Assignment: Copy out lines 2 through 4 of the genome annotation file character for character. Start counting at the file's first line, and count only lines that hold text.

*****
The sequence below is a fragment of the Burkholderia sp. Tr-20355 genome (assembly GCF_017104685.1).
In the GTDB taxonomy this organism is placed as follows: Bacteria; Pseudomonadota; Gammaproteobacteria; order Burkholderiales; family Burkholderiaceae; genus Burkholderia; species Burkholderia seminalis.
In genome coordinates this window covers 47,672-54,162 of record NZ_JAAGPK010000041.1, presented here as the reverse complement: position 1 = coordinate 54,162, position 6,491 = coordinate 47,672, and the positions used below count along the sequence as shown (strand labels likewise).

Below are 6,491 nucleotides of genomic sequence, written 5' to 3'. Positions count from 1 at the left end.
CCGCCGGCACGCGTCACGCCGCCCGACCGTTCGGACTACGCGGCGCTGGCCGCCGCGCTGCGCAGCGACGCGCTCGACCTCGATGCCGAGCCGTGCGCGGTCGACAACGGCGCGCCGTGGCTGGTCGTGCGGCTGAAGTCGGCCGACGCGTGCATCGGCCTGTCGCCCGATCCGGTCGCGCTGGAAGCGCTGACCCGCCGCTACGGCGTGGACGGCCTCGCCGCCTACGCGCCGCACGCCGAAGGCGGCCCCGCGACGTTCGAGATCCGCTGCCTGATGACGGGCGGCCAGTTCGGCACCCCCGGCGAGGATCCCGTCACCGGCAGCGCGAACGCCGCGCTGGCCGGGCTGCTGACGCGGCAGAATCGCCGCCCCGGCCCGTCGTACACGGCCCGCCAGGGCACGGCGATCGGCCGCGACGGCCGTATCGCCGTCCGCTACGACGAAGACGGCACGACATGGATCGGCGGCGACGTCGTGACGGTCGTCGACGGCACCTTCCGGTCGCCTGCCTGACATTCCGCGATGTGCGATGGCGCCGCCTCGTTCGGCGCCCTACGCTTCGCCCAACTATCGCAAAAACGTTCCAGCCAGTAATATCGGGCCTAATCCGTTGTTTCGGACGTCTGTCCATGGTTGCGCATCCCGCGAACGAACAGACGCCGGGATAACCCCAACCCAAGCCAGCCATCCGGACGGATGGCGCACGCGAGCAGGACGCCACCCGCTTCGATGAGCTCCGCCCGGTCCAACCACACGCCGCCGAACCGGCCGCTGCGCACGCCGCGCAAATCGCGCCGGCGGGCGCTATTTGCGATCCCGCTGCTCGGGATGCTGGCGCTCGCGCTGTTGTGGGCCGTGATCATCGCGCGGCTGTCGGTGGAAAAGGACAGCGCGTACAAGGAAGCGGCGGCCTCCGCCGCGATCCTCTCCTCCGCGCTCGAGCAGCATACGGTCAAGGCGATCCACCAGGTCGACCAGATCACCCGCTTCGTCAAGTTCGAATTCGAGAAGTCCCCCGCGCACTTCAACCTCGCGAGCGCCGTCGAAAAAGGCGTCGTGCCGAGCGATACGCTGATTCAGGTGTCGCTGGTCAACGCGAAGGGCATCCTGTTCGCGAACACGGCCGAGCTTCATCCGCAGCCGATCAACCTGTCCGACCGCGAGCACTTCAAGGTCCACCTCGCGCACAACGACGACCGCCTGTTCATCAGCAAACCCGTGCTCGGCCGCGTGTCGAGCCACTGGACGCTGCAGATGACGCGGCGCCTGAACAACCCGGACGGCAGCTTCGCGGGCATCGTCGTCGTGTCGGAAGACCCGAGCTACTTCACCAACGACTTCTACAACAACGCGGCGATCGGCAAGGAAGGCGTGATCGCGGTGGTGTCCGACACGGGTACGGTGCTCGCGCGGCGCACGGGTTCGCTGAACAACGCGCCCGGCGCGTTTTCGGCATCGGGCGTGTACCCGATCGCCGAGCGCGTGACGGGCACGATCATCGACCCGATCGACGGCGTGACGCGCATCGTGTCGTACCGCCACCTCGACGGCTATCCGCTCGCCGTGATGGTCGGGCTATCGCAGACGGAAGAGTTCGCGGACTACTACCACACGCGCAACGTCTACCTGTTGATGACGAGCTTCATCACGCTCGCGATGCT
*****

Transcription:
In the GTDB taxonomy this organism is placed as follows: Bacteria; Pseudomonadota; Gammaproteobacteria; order Burkholderiales; family Burkholderiaceae; genus Burkholderia; species Burkholderia seminalis.
In genome coordinates this window covers 47,672-54,162 of record NZ_JAAGPK010000041.1, presented here as the reverse complement: position 1 = coordinate 54,162, position 6,491 = coordinate 47,672, and the positions used below count along the sequence as shown (strand labels likewise).

Below are 6,491 nucleotides of genomic sequence, written 5' to 3'. Positions count from 1 at the left end.